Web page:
By Joseph B. Crace and David Killion
(Joseph B. Crace is an attorney atBass, Berry & Sims PLC, concentrating his practice on corporate and securities litigation, shareholder litigation and general commercial disputes. David Killion is an attorney at Bass, Berry & Sims PLC, focusing his practice on corporate and securities litigation, including class action defense and officer and director liability, as well as administrative proceedings on behalf of utility industry clients.)
We last examined the issue of what we referred to as the “flood” of merger litigation approximately a year ago,1 in an article in which we noted that “[o]ver the last two years, practitioners and commentators have focused their attention on the perceived proliferation of shareholder litigation involving mergers and acquisitions.” This proliferation continued throughout 2012 and warrants a reexamination of the state of merger litigation and whether the trend of increased filings in opposition to announced deals will likely continue.
As anyone reading this blog is likely aware, shareholders (and their lawyers) continue to file “merger objection” lawsuits at a rather astounding rate. In a March 2012 report, Cornerstone reported that 96 percent of mergers valued at over $500 million attract at least one lawsuit, and attract on average 6.2 lawsuits per deal. Eighty-five percentof mergers valued from $100-500 million attract a lawsuit (4.1 per deal on average).2 While most shareholder plaintiffs initially file suit looking for a “price bump” in the offered merger consideration, many settle for “supplemental disclosures” – in essence, additional information inserted into the proxy statement, which the plaintiff claims is material, the defendant claims is immaterial, and the conflict is resolved through payment of negotiated attorneys’ fees to plaintiff’s counsel with no monetary benefit to the class.
The stack of “year-end” blog posts and summaries clogging inboxes after the holidays confirms that the proliferation of merger objection lawsuits remains a matter of great concern to courts, commentators, and companies looking to acquire or be acquired. In the case of the latter, there has even been some talk that D&O insurance carriers have taken merger litigation into account when calculating policy terms and premiums for 2013. Some D&O insurers now consider merger litigation a “high-frequency product,” resulting in higher premiums, higher deductibles for M&A-related activity, and even M&A exclusions.3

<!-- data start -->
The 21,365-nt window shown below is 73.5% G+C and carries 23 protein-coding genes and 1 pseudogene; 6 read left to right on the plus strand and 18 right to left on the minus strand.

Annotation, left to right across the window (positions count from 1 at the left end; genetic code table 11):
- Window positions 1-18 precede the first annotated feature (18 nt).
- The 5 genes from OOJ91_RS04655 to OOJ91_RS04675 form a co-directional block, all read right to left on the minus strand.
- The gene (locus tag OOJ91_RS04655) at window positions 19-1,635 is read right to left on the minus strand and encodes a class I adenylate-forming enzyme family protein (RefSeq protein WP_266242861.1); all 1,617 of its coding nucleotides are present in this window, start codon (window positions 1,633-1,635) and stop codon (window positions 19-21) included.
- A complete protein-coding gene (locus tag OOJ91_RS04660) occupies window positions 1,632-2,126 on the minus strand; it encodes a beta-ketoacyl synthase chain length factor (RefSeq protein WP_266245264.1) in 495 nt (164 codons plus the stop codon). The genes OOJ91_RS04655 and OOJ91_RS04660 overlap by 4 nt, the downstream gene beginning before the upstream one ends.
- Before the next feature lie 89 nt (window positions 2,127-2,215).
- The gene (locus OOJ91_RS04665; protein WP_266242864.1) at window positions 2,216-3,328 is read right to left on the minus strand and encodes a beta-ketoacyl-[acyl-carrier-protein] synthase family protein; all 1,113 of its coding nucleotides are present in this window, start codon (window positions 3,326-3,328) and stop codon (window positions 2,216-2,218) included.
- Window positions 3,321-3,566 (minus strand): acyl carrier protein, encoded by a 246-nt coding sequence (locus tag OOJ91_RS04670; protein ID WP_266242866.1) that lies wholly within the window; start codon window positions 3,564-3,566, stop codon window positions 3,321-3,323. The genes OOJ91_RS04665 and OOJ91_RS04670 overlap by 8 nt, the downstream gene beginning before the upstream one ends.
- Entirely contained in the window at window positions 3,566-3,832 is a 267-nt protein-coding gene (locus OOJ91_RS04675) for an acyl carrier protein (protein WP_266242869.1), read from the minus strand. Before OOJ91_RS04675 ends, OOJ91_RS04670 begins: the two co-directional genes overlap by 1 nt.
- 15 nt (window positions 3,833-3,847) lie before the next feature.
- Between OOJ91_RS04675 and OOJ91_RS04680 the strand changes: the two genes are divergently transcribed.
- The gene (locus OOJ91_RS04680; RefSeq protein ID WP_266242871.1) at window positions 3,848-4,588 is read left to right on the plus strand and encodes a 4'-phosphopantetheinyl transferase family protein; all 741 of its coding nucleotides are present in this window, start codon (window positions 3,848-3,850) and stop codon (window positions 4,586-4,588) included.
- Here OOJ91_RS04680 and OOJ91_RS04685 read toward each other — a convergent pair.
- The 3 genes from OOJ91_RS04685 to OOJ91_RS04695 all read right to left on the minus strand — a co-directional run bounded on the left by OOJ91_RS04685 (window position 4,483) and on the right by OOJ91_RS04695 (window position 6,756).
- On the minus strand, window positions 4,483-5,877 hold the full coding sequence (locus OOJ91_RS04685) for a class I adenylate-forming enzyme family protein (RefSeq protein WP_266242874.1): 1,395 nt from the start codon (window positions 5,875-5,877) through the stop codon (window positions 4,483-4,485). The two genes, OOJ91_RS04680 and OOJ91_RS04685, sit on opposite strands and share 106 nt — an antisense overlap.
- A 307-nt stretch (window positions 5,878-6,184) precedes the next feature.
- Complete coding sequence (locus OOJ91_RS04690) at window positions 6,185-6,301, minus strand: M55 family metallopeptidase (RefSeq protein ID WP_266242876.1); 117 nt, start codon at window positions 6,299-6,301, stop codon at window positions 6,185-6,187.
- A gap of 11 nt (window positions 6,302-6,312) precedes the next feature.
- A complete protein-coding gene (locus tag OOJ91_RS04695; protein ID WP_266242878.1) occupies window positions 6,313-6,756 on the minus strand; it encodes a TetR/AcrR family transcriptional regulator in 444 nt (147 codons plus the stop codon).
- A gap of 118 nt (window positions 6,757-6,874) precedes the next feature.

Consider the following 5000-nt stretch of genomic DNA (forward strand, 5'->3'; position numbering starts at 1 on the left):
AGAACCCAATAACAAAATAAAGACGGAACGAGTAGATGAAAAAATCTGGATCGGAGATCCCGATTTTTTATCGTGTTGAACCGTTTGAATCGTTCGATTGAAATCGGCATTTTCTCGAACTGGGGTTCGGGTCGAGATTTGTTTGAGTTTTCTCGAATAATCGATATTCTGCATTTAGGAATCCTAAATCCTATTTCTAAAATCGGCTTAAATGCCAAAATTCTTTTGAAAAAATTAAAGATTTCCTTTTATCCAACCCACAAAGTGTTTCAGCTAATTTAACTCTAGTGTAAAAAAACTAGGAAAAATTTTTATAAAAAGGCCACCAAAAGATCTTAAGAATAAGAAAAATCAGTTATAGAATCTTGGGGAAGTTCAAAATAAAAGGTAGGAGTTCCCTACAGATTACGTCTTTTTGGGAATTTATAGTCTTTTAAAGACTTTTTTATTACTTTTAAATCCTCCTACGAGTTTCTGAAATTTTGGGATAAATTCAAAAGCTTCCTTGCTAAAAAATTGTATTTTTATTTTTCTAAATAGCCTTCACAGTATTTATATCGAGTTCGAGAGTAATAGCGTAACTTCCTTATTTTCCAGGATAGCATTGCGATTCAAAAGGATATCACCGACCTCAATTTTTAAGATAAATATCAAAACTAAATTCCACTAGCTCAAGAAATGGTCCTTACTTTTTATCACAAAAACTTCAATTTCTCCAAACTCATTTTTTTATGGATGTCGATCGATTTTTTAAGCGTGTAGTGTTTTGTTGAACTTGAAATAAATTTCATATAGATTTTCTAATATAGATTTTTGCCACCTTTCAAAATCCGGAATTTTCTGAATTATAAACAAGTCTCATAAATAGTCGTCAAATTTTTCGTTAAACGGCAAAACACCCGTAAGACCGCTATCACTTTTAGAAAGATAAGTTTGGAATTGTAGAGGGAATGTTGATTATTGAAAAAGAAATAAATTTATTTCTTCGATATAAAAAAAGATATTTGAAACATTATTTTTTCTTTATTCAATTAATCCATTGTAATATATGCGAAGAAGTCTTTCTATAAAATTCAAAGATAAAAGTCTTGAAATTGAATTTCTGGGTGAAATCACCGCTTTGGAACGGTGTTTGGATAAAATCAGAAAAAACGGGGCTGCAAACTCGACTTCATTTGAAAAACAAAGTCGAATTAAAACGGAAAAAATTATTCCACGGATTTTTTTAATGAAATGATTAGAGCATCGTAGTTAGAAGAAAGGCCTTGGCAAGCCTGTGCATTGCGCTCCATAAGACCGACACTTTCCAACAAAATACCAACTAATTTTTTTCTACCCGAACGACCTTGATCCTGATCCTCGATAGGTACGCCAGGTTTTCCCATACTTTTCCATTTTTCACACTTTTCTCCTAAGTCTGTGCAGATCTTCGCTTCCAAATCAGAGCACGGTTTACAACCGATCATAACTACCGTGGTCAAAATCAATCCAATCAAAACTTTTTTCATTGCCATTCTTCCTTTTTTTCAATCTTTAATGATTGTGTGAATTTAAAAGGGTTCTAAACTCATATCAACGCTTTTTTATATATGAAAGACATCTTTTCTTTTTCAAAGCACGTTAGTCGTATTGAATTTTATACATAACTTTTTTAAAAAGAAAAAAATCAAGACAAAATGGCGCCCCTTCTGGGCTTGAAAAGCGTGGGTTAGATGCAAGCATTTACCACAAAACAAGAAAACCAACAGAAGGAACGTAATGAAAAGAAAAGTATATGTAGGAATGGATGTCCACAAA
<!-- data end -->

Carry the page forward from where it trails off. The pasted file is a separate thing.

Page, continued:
Accordingly, 2012 was a year that featured some pushback by courts (and court-commentators) against merger litigation activity, especially (but not exclusively) in Delaware.
Injunction Denials: For example, in his review of “Key Delaware Corporate and Commercial Decisions in 2012,” Francis Pileggi reported that the Delaware Court of Chancery declined to enjoin challenged mergers three times in three weeks despite some criticism of the process and the parties to the transactions, preferring instead to let the shareholders make the ultimate decision on whether to accept the premium offered for their shares.4 See In re Delphi Fin. Group S’holder Litig., C.A. 7144-VCG (Del. Ch. Mar. 6, 2012); In re El Paso Corp. S’holder Litig., C.A. No. 6949-CS (Del. Ch. Feb. 29, 2012); In re Micromet, Inc. S’holder Litig., C.A. No. 7197-VCP (Del. Ch. Feb. 29, 2012). In a more recent case, the Chancery Court denied the plaintiff’s attempt to enjoin a merger on the grounds that the board failed to include in the proxy the management-prepared projections upon which the target’s financial advisor relied – an oft-given reason for seeking an injunction due to “inadequate disclosures.” Dent v. Ramtron Int’l Corp., C.A. No. 7950-VCP, at 67 (Nov. 19, 2012) (Transcript Op.). The court reaffirmed that “[t]here is no per se duty to disclose financial projections furnished to and relied upon by an investment banker,” and in order to render disclosures inadequate, “the projections must be material in the context of the specific case.” Moreover, the plaintiff presented “no facts suggesting that the undisclosed information is inconsistent with, or otherwise significantly differs from, the disclosed information.” Id. at 69.
Attorneys’ Fees: Courts have also pushed back on the issue of attorneys’ fees. The Delaware Chancery Court issued a line of opinions denying (or severely reducing) the fee awards requested by plaintiff’s counsel in cases where the plaintiff filed suit and then swiftly pursued a disclosure settlement. See, e.g., In re Sauer-Danfoss, Inc. S’holders Litig., 2011 WL 2519210, at *8 (Del. Ch. Apr. 29, 2011).5 This past year, courts in other states also denied fee applications in cases where the litigation provided no monetary benefit to shareholders.6